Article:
July 8, 2012
April 1, 2012
February 5, 2012
- Reformers should not count on an immediate return to growth; economic transformation takes time.
- The decline after the reform is not permanent, so do not worry: Capitalism really works.
- The decline in GDP has not lead to populism, but in sometimes lead to a new political elite. The lesson is that the reformer should fear the capture of politics by the new elite, not by populism
- Economist and reformers do not really know how to sequence a reform, and why one choice is better than other. The lesson is to no over-plan the move to market, and do not delay it in the hope of having a better reform.
- Economist overemphasize the importance of incentives, without taking into account that the people in the power might change. The lesson is " you cannot teach an old dog new tricks, even with incentives".
- Do not overestimate the long-run consequences of crisis: they do not last that long.
- Countries might move to a democracy, but not in the same direct way as they move toward capitalism - Politics evolution is harder to predict than Economics evolution.
February 3, 2012
January 10, 2012
December 2, 2011
Liu and Yang (2011) develop a measure, called parametricness index, to check if the model selected by a consistent procedure can be treated as the "true" model.
"While there are many different performance measures that we can use to assess if one model stands out, following our results on distinguishing between parametric and nonparametric scenarios, we focus on an estimation accuracy measure. We call it parametricness index (PI), which is relative to the list of candidate models and the sample size. Our theoretical results show that this index converges to infinity for a parametric scenario and converges to 1 for a typical nonparametric scenario. Our suggestion is that when the index is significantly larger than 1, we can treat the selected model as a stably standing out model from the estimation perspective. Otherwise, the selected model is just among a few or more equally well-performing candidates. We call the former case practically parametric and the latter practically nonparametric".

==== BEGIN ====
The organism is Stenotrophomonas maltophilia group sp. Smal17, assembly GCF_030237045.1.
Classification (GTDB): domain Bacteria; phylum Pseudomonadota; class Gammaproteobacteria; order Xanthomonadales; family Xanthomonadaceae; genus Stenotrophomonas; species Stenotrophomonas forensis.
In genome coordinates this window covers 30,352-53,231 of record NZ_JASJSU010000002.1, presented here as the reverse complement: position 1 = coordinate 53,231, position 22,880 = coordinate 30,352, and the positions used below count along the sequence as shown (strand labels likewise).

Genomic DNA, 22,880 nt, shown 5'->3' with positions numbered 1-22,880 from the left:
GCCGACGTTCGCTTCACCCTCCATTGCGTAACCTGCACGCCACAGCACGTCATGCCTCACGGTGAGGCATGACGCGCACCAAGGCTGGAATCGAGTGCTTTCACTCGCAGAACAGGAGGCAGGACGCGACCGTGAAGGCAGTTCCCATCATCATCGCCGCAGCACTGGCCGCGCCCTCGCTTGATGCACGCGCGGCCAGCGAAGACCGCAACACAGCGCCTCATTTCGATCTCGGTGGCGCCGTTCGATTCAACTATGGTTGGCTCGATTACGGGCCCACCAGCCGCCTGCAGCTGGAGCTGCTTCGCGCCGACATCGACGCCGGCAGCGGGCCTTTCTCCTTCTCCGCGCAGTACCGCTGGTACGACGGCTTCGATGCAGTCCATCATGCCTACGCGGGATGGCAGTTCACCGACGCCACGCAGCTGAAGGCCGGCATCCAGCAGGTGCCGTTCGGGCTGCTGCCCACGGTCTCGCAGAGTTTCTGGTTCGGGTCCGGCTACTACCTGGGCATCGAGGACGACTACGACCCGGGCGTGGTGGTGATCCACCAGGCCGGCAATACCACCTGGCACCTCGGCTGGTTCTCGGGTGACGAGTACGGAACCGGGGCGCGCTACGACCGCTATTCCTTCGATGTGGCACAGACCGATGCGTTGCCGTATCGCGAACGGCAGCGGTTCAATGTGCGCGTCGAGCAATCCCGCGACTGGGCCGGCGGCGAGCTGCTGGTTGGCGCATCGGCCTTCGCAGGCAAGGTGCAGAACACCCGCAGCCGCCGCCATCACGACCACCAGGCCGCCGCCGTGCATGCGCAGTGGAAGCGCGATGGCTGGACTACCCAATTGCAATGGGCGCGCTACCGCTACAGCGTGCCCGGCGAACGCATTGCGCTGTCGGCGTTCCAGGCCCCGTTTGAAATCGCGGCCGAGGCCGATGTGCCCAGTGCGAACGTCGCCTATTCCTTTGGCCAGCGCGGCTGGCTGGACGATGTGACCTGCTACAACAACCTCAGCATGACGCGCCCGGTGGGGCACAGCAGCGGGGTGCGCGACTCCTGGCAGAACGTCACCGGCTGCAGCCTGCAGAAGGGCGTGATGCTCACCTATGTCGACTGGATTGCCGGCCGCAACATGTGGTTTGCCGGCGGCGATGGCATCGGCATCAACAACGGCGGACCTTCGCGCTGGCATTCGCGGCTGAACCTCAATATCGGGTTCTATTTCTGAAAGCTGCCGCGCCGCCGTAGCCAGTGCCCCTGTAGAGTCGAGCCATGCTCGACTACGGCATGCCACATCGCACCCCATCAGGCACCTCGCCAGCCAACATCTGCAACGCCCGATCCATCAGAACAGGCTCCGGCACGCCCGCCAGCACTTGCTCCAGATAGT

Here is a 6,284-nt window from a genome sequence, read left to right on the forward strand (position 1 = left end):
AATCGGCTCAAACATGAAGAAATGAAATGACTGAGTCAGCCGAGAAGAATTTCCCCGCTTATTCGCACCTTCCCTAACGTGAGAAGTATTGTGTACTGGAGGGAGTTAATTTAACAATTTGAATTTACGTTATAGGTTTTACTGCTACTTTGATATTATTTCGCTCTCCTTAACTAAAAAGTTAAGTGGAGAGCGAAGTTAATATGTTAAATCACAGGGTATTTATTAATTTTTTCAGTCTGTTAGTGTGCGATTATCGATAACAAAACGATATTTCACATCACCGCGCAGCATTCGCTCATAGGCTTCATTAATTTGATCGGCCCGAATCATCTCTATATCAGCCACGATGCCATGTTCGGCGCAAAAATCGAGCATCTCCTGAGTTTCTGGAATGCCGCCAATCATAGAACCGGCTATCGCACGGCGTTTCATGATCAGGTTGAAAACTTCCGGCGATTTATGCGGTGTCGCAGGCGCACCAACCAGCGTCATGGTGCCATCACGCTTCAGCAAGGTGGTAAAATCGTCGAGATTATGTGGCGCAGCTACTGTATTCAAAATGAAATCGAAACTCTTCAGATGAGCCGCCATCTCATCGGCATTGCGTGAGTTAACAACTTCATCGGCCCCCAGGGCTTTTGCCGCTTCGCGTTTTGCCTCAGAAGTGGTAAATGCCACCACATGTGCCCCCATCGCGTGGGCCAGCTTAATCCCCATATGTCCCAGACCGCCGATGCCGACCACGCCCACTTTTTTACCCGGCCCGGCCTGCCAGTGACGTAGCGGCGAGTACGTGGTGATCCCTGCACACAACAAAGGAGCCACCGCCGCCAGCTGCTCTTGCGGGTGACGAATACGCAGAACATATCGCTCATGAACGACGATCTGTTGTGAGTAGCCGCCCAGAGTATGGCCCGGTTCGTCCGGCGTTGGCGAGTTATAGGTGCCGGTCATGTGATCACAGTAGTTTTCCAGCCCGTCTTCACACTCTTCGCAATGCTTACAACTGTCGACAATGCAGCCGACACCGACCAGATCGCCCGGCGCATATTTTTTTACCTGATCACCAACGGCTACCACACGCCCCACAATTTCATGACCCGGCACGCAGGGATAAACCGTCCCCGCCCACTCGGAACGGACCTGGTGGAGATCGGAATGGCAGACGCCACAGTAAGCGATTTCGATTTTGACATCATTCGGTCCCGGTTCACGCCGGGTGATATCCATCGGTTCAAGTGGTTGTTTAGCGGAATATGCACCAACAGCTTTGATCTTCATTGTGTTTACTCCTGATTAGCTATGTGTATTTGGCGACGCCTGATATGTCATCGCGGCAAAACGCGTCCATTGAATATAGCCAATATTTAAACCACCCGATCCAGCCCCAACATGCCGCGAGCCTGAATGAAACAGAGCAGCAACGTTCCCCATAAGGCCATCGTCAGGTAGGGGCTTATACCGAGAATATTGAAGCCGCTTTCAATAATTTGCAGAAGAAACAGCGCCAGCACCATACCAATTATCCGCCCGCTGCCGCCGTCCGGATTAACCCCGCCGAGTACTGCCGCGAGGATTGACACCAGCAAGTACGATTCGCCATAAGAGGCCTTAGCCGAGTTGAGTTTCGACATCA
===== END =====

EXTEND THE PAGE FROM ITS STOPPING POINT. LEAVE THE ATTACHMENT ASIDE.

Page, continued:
Obs: The criteria is developed under linear Gaussian models only, but the results seems promising.
November 9, 2011
October 24, 2011
Indeed, today it is diﬃcult to imagine what economists did in the dark ages before the calibration method gained widespread acceptance. A theory put forward by White and Noise (1999) is that some economists were estimating certain economic relationships using matrix algebra and other voodoo rituals instead of simply making them up. Econometricians, as White and Noise call this ancient tribe, also practiced a bizarre virility ritual of exposing their theories to the risk of “falsiﬁcation”. According to their belief system, econometricians could only avoid falsiﬁcation by attaching a number of “stars” indicating “signiﬁcance” to their dearest numbers, and by using 10 point fonts in overhead presentation slides; the latter technique was thought to eﬀectively shield the numbers against the “evil eye” of fellow tribesmen.
October 8, 2011
August 30, 2011
In July the Santa Cruz Police Department began developed by scientists at Santa Clara University. The researchers behind the software are like an intellectual “Oceans Eleven” team of specialists: two mathematicians, an anthropologist and a criminologist. They’ve combined their cerebral forces to that takes crime data from the past to forecast crimes in the future. The basic math is similar to that used by seismologists to predict aftershocks following an earthquake (also a handy bit of software in southern California).
Even more impressive, compared to July 2010 burglaries, the number of July 2011 burglaries are down 27 percent. Whether or not that trend holds remains to be seen, but so far it appears that being in the wrong place at the right time works.
August 10, 2011
An S&P ratings seeks to measure only the probability of default. Nothing else matters — not the time that the issuer is likely to remain in default, not the expected way in which the default will be resolved. Most importantly, S&P simply doesn’t care what the recovery value is — the amount of money that investors end up with after the issuer has defaulted.
Moody’s, by contrast, is interested not in default probability per se, but rather expected losses. Default probability is part of the total expected loss — but then you have to also take into account what’s likely to happen if and when a default occurs.
(...)country which has been downgraded to AA is a worse bet than a country that has been upgraded to AA: the former is much more likely to get another downgrade than it is an upgrade, while the latter is on an upgrade path and is more likely to get another upgrade than a downgrade.